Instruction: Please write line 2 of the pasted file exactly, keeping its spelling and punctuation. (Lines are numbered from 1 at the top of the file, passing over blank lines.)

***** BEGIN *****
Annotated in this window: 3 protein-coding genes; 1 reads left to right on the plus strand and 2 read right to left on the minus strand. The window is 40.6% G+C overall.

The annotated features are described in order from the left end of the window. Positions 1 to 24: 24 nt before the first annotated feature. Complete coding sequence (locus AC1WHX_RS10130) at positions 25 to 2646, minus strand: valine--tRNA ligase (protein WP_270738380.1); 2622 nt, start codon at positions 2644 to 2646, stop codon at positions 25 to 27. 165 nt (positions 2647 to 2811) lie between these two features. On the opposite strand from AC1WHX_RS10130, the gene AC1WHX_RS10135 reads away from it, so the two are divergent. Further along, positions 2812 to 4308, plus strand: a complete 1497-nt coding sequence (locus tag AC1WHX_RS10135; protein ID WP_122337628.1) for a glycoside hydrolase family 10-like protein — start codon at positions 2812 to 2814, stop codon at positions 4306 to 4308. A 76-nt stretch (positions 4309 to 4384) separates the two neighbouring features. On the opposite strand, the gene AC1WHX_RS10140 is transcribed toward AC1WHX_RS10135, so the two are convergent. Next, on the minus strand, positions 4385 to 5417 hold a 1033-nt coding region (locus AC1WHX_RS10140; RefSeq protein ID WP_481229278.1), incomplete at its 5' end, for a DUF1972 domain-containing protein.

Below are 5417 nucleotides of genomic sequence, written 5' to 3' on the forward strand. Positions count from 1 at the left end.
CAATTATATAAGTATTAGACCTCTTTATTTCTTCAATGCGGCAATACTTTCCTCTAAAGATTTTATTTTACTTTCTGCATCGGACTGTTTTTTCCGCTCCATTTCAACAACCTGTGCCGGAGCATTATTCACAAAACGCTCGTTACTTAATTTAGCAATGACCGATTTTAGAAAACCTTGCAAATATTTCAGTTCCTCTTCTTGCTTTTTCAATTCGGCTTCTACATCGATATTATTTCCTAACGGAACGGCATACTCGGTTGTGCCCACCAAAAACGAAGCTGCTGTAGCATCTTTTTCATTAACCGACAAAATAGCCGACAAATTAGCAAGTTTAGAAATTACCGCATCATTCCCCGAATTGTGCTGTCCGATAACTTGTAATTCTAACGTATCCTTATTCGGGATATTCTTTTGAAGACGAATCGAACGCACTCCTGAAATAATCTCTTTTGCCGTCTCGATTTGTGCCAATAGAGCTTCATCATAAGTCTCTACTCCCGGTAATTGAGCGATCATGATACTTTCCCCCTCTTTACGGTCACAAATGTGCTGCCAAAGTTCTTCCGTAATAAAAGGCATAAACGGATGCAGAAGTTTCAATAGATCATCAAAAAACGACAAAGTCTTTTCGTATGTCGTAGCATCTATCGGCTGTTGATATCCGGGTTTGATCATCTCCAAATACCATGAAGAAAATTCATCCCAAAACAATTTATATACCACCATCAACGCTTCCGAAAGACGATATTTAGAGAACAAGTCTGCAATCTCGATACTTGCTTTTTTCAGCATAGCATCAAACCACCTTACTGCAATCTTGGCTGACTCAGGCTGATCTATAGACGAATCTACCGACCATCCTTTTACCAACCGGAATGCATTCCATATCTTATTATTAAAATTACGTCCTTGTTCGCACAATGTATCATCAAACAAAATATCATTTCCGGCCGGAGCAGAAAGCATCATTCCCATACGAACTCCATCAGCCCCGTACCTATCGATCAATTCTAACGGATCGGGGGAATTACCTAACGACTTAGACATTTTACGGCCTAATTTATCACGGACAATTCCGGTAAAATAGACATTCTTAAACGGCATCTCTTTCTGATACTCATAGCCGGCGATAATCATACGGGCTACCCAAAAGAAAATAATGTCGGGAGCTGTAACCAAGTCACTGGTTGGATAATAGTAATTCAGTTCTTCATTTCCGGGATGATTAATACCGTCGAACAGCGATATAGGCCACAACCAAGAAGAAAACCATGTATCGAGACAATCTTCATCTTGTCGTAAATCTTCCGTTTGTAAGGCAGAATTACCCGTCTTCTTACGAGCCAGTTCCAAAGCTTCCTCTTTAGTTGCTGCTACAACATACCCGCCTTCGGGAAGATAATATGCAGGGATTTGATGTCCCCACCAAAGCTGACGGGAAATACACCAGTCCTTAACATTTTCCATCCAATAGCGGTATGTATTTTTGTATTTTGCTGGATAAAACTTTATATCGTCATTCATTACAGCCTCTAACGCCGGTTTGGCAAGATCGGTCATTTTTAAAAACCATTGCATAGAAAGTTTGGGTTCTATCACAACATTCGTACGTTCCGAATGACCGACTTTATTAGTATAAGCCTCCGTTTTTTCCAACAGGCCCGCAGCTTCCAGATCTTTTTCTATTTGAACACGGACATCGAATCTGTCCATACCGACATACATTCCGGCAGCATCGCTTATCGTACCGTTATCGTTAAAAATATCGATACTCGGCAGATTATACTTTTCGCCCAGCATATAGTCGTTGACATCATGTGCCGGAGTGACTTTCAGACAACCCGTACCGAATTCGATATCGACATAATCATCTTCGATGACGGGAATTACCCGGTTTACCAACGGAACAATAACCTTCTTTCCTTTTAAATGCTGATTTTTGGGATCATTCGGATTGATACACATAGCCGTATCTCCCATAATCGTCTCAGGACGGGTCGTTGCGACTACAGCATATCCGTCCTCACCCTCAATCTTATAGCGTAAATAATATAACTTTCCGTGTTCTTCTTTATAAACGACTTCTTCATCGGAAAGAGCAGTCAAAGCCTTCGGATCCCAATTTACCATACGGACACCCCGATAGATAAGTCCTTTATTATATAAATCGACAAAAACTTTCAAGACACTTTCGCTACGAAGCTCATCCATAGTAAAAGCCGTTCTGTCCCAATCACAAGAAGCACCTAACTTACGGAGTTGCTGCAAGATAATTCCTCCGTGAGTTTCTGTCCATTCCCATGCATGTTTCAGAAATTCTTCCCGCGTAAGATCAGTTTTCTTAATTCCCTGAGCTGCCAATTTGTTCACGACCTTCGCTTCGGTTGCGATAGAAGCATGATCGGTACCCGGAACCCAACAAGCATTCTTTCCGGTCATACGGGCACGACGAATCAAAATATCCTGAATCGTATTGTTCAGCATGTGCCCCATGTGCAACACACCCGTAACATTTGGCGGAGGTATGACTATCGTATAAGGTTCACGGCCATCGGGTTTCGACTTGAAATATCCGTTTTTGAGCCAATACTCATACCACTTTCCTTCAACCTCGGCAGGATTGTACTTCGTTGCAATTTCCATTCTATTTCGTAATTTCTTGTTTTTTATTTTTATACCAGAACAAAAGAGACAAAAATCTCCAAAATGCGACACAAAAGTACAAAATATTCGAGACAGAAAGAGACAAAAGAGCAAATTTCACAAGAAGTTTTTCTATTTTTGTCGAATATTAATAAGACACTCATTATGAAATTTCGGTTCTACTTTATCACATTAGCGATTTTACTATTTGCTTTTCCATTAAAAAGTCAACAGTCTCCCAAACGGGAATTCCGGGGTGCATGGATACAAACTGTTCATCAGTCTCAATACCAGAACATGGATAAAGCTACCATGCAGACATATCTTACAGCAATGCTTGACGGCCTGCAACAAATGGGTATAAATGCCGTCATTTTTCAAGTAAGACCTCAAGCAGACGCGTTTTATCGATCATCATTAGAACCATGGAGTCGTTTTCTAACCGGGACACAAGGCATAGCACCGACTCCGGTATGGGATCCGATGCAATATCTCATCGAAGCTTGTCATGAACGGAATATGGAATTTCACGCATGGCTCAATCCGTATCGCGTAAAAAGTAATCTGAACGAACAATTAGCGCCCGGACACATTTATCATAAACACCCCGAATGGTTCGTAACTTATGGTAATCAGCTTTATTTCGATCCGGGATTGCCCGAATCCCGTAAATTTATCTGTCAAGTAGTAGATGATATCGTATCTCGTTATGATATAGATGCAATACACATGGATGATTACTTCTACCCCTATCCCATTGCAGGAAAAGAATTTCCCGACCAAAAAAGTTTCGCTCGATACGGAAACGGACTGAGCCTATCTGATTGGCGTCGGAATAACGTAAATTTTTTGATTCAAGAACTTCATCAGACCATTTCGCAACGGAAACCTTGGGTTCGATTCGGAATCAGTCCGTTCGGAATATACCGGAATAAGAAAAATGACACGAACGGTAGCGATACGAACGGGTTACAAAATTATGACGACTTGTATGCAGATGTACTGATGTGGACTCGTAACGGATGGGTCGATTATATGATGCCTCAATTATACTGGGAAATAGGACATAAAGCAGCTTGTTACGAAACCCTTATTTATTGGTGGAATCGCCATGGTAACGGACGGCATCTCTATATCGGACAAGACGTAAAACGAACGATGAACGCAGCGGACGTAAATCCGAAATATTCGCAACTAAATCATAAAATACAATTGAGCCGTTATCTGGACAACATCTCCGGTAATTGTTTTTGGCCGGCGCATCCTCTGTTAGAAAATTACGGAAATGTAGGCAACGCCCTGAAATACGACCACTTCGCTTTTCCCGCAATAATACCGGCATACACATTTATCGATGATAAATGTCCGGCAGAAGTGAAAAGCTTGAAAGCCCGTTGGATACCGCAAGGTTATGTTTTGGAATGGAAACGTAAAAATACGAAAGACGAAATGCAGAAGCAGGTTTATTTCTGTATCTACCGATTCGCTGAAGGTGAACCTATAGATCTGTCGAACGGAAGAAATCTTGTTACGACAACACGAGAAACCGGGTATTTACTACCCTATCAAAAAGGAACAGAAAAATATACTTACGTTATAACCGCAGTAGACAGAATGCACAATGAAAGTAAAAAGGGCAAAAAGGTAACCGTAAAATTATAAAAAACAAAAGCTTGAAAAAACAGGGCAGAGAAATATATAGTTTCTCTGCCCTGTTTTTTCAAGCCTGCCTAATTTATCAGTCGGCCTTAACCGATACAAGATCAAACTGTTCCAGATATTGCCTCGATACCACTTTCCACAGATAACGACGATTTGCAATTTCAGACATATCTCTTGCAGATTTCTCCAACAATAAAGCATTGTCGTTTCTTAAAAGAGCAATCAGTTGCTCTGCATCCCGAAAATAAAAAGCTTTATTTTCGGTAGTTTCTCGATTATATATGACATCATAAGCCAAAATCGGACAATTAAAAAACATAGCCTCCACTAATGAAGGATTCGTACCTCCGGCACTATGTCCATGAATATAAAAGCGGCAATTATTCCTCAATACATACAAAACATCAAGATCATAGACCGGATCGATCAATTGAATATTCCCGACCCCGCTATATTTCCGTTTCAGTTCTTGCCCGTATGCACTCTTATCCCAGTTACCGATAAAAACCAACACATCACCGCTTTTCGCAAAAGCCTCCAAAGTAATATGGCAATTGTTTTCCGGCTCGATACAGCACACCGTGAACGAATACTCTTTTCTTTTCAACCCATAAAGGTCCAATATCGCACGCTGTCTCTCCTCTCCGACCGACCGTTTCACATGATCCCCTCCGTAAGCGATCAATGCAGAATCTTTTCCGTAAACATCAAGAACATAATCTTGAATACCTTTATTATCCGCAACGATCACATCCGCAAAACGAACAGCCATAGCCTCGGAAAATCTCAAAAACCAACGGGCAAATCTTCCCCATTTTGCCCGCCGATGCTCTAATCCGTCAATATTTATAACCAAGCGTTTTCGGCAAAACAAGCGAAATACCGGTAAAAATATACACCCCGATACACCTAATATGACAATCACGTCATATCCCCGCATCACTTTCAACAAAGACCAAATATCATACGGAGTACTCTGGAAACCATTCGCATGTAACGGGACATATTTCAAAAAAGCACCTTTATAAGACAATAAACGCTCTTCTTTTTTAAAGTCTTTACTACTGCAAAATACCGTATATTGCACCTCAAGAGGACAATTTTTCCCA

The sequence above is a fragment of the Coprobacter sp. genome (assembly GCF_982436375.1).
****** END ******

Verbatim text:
The annotated features are described in order from the left end of the window. Positions 1 to 24: 24 nt before the first annotated feature. Complete coding sequence (locus AC1WHX_RS10130) at positions 25 to 2646, minus strand: valine--tRNA ligase (protein WP_270738380.1); 2622 nt, start codon at positions 2644 to 2646, stop codon at positions 25 to 27. 165 nt (positions 2647 to 2811) lie between these two features. On the opposite strand from AC1WHX_RS10130, the gene AC1WHX_RS10135 reads away from it, so the two are divergent. Further along, positions 2812 to 4308, plus strand: a complete 1497-nt coding sequence (locus tag AC1WHX_RS10135; protein ID WP_122337628.1) for a glycoside hydrolase family 10-like protein — start codon at positions 2812 to 2814, stop codon at positions 4306 to 4308. A 76-nt stretch (positions 4309 to 4384) separates the two neighbouring features. On the opposite strand, the gene AC1WHX_RS10140 is transcribed toward AC1WHX_RS10135, so the two are convergent. Next, on the minus strand, positions 4385 to 5417 hold a 1033-nt coding region (locus AC1WHX_RS10140; RefSeq protein ID WP_481229278.1), incomplete at its 5' end, for a DUF1972 domain-containing protein.